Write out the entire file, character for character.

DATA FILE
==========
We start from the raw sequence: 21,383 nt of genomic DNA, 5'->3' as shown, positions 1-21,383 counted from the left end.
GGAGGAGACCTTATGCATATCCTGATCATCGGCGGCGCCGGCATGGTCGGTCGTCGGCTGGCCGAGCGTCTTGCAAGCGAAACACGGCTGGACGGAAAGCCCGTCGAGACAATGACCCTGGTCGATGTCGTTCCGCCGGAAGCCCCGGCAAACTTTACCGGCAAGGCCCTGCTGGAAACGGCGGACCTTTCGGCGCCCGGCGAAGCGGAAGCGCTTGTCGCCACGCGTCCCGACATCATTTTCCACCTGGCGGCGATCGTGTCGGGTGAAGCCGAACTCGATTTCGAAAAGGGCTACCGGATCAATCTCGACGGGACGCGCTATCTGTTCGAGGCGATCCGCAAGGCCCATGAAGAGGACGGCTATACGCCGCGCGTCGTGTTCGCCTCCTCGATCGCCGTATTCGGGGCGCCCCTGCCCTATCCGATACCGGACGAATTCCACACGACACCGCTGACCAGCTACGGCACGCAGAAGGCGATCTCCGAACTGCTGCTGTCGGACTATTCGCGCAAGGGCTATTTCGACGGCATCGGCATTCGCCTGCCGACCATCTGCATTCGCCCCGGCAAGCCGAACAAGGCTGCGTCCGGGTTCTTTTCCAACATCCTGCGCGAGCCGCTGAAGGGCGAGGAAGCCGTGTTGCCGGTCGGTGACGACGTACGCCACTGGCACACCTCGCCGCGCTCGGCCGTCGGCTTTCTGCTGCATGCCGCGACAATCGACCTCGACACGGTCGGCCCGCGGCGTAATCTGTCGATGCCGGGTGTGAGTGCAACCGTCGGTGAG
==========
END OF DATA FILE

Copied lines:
We start from the raw sequence: 21,383 nt of genomic DNA, 5'->3' as shown, positions 1-21,383 counted from the left end.
GGAGGAGACCTTATGCATATCCTGATCATCGGCGGCGCCGGCATGGTCGGTCGTCGGCTGGCCGAGCGTCTTGCAAGCGAAACACGGCTGGACGGAAAGCCCGTCGAGACAATGACCCTGGTCGATGTCGTTCCGCCGGAAGCCCCGGCAAACTTTACCGGCAAGGCCCTGCTGGAAACGGCGGACCTTTCGGCGCCCGGCGAAGCGGAAGCGCTTGTCGCCACGCGTCCCGACATCATTTTCCACCTGGCGGCGATCGTGTCGGGTGAAGCCGAACTCGATTTCGAAAAGGGCTACCGGATCAATCTCGACGGGACGCGCTATCTGTTCGAGGCGATCCGCAAGGCCCATGAAGAGGACGGCTATACGCCGCGCGTCGTGTTCGCCTCCTCGATCGCCGTATTCGGGGCGCCCCTGCCCTATCCGATACCGGACGAATTCCACACGACACCGCTGACCAGCTACGGCACGCAGAAGGCGATCTCCGAACTGCTGCTGTCGGACTATTCGCGCAAGGGCTATTTCGACGGCATCGGCATTCGCCTGCCGACCATCTGCATTCGCCCCGGCAAGCCGAACAAGGCTGCGTCCGGGTTCTTTTCCAACATCCTGCGCGAGCCGCTGAAGGGCGAGGAAGCCGTGTTGCCGGTCGGTGACGACGTACGCCACTGGCACACCTCGCCGCGCTCGGCCGTCGGCTTTCTGCTGCATGCCGCGACAATCGACCTCGACACGGTCGGCCCGCGGCGTAATCTGTCGATGCCGGGTGTGAGTGCAACCGTCGGTGAG